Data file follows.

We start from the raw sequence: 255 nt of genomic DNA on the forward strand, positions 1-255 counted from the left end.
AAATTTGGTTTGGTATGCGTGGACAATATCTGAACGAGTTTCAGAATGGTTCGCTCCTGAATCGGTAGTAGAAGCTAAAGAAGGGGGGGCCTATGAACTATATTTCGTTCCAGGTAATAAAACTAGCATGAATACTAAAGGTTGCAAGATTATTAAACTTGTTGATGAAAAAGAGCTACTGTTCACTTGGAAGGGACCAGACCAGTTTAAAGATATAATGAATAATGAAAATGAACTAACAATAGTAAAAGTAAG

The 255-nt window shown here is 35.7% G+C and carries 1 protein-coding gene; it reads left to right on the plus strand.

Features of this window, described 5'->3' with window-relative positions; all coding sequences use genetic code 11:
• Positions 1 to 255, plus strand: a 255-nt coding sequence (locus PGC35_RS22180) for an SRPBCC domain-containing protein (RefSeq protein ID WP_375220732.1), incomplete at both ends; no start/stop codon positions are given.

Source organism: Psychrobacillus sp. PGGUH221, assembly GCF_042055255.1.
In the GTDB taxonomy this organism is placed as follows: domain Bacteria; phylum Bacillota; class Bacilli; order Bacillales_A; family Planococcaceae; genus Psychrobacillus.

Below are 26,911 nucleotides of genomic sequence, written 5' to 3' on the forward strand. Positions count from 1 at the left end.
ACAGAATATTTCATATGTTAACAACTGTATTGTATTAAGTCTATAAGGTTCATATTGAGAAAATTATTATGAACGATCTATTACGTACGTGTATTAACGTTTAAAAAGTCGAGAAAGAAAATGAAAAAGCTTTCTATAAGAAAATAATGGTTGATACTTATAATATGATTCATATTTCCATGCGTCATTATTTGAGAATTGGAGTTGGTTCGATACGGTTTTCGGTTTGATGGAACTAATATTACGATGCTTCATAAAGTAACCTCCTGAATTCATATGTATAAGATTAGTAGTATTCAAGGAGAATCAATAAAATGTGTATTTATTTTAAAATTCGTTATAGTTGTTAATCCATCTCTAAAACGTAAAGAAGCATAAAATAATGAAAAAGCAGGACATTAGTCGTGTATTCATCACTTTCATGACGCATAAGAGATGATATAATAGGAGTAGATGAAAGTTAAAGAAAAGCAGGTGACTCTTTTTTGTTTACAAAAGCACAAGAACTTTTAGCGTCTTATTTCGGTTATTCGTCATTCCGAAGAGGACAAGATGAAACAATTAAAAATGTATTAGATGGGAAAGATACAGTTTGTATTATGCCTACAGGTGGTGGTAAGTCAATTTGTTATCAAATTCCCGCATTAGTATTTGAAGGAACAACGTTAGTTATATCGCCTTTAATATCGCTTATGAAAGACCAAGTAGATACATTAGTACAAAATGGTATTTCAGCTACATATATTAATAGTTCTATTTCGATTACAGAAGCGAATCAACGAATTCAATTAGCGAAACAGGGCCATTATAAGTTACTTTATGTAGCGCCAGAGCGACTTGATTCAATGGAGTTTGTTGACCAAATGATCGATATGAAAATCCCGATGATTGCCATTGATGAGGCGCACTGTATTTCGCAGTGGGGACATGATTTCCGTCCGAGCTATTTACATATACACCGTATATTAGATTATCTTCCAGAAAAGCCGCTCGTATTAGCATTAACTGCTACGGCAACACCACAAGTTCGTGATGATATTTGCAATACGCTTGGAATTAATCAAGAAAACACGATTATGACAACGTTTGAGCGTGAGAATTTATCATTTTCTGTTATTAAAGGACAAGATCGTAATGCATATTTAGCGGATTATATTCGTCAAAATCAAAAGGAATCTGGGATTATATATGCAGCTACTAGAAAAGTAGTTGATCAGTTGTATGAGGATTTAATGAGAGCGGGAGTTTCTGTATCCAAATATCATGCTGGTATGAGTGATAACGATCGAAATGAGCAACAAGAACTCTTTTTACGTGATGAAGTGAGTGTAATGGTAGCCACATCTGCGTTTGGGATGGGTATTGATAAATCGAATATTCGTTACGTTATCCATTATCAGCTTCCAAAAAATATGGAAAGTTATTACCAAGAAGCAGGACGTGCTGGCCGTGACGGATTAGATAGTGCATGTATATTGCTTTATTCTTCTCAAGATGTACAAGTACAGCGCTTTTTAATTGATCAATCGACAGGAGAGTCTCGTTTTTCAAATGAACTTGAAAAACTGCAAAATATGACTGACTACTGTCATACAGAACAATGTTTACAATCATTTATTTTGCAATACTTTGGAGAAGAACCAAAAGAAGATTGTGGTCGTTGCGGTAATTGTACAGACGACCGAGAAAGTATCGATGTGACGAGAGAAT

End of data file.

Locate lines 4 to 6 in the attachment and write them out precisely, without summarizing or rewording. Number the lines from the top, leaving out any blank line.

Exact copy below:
Features of this window, described 5'->3' with window-relative positions; all coding sequences use genetic code 11:
• Positions 1 to 255, plus strand: a 255-nt coding sequence (locus PGC35_RS22180) for an SRPBCC domain-containing protein (RefSeq protein ID WP_375220732.1), incomplete at both ends; no start/stop codon positions are given.

Source organism: Psychrobacillus sp. PGGUH221, assembly GCF_042055255.1.